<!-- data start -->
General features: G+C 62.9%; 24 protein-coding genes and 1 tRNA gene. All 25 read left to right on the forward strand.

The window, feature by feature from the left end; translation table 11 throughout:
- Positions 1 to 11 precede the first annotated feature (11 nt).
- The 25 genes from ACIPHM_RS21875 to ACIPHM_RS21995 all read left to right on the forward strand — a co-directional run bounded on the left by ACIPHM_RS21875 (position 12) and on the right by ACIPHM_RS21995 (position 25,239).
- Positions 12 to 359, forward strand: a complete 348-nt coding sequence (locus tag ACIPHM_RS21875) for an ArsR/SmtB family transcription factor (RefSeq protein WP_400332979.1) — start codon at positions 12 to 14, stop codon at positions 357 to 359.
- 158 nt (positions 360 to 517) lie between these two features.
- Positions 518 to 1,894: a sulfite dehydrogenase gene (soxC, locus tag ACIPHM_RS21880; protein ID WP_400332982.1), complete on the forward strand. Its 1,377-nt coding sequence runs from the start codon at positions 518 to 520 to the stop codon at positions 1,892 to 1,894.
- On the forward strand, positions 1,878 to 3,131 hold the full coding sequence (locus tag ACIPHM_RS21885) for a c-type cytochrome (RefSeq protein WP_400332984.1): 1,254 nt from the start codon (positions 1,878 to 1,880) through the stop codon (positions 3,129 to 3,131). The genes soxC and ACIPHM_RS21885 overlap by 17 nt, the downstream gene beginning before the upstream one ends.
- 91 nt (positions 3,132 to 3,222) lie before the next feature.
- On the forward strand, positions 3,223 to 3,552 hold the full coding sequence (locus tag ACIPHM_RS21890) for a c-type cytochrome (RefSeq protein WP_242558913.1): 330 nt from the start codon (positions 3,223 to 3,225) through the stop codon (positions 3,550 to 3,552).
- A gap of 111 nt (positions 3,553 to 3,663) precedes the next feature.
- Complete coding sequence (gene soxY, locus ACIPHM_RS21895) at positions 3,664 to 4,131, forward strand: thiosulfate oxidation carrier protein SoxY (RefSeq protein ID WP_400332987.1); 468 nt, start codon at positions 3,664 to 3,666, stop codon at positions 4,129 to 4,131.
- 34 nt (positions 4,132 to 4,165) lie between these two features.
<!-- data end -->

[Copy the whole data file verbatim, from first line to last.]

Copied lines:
General features: G+C 62.9%; 24 protein-coding genes and 1 tRNA gene. All 25 read left to right on the forward strand.

The window, feature by feature from the left end; translation table 11 throughout:
- Positions 1 to 11 precede the first annotated feature (11 nt).
- The 25 genes from ACIPHM_RS21875 to ACIPHM_RS21995 all read left to right on the forward strand — a co-directional run bounded on the left by ACIPHM_RS21875 (position 12) and on the right by ACIPHM_RS21995 (position 25,239).
- Positions 12 to 359, forward strand: a complete 348-nt coding sequence (locus tag ACIPHM_RS21875) for an ArsR/SmtB family transcription factor (RefSeq protein WP_400332979.1) — start codon at positions 12 to 14, stop codon at positions 357 to 359.
- 158 nt (positions 360 to 517) lie between these two features.
- Positions 518 to 1,894: a sulfite dehydrogenase gene (soxC, locus tag ACIPHM_RS21880; protein ID WP_400332982.1), complete on the forward strand. Its 1,377-nt coding sequence runs from the start codon at positions 518 to 520 to the stop codon at positions 1,892 to 1,894.
- On the forward strand, positions 1,878 to 3,131 hold the full coding sequence (locus tag ACIPHM_RS21885) for a c-type cytochrome (RefSeq protein WP_400332984.1): 1,254 nt from the start codon (positions 1,878 to 1,880) through the stop codon (positions 3,129 to 3,131). The genes soxC and ACIPHM_RS21885 overlap by 17 nt, the downstream gene beginning before the upstream one ends.
- 91 nt (positions 3,132 to 3,222) lie before the next feature.
- On the forward strand, positions 3,223 to 3,552 hold the full coding sequence (locus tag ACIPHM_RS21890) for a c-type cytochrome (RefSeq protein WP_242558913.1): 330 nt from the start codon (positions 3,223 to 3,225) through the stop codon (positions 3,550 to 3,552).
- A gap of 111 nt (positions 3,553 to 3,663) precedes the next feature.
- Complete coding sequence (gene soxY, locus ACIPHM_RS21895) at positions 3,664 to 4,131, forward strand: thiosulfate oxidation carrier protein SoxY (RefSeq protein ID WP_400332987.1); 468 nt, start codon at positions 3,664 to 3,666, stop codon at positions 4,129 to 4,131.
- 34 nt (positions 4,132 to 4,165) lie between these two features.